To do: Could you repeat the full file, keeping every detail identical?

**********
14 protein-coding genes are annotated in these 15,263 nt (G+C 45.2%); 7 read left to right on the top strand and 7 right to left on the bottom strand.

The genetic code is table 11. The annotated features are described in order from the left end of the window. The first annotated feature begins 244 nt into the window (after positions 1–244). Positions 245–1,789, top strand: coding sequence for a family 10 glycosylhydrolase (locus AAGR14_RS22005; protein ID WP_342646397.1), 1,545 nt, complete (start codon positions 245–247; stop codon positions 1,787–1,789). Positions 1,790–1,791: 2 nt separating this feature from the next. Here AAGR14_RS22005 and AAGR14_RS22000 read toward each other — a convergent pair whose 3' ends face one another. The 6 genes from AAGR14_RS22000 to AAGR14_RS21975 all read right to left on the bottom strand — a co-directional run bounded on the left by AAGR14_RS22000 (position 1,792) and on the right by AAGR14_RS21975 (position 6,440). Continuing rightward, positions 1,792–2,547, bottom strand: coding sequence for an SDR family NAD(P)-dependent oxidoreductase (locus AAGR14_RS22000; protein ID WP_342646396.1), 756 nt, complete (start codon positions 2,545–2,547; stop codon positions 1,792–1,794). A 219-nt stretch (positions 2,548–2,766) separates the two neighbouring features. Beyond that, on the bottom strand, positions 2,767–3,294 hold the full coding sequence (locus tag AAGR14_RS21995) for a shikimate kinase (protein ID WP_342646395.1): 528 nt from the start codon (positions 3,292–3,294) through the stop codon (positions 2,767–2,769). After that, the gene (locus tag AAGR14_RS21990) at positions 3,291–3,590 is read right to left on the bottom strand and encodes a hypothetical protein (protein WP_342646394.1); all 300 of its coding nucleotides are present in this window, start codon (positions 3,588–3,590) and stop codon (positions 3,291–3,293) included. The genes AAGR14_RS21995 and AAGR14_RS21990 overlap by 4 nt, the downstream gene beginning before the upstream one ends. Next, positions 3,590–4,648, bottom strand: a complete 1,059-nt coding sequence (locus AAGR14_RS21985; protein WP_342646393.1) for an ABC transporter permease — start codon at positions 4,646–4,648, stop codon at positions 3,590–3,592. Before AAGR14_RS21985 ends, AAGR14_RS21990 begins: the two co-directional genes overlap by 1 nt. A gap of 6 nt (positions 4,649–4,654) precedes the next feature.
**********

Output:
14 protein-coding genes are annotated in these 15,263 nt (G+C 45.2%); 7 read left to right on the top strand and 7 right to left on the bottom strand.

The genetic code is table 11. The annotated features are described in order from the left end of the window. The first annotated feature begins 244 nt into the window (after positions 1–244). Positions 245–1,789, top strand: coding sequence for a family 10 glycosylhydrolase (locus AAGR14_RS22005; protein ID WP_342646397.1), 1,545 nt, complete (start codon positions 245–247; stop codon positions 1,787–1,789). Positions 1,790–1,791: 2 nt separating this feature from the next. Here AAGR14_RS22005 and AAGR14_RS22000 read toward each other — a convergent pair whose 3' ends face one another. The 6 genes from AAGR14_RS22000 to AAGR14_RS21975 all read right to left on the bottom strand — a co-directional run bounded on the left by AAGR14_RS22000 (position 1,792) and on the right by AAGR14_RS21975 (position 6,440). Continuing rightward, positions 1,792–2,547, bottom strand: coding sequence for an SDR family NAD(P)-dependent oxidoreductase (locus AAGR14_RS22000; protein ID WP_342646396.1), 756 nt, complete (start codon positions 2,545–2,547; stop codon positions 1,792–1,794). A 219-nt stretch (positions 2,548–2,766) separates the two neighbouring features. Beyond that, on the bottom strand, positions 2,767–3,294 hold the full coding sequence (locus tag AAGR14_RS21995) for a shikimate kinase (protein ID WP_342646395.1): 528 nt from the start codon (positions 3,292–3,294) through the stop codon (positions 2,767–2,769). After that, the gene (locus tag AAGR14_RS21990) at positions 3,291–3,590 is read right to left on the bottom strand and encodes a hypothetical protein (protein WP_342646394.1); all 300 of its coding nucleotides are present in this window, start codon (positions 3,588–3,590) and stop codon (positions 3,291–3,293) included. The genes AAGR14_RS21995 and AAGR14_RS21990 overlap by 4 nt, the downstream gene beginning before the upstream one ends. Next, positions 3,590–4,648, bottom strand: a complete 1,059-nt coding sequence (locus AAGR14_RS21985; protein WP_342646393.1) for an ABC transporter permease — start codon at positions 4,646–4,648, stop codon at positions 3,590–3,592. Before AAGR14_RS21985 ends, AAGR14_RS21990 begins: the two co-directional genes overlap by 1 nt. A gap of 6 nt (positions 4,649–4,654) precedes the next feature.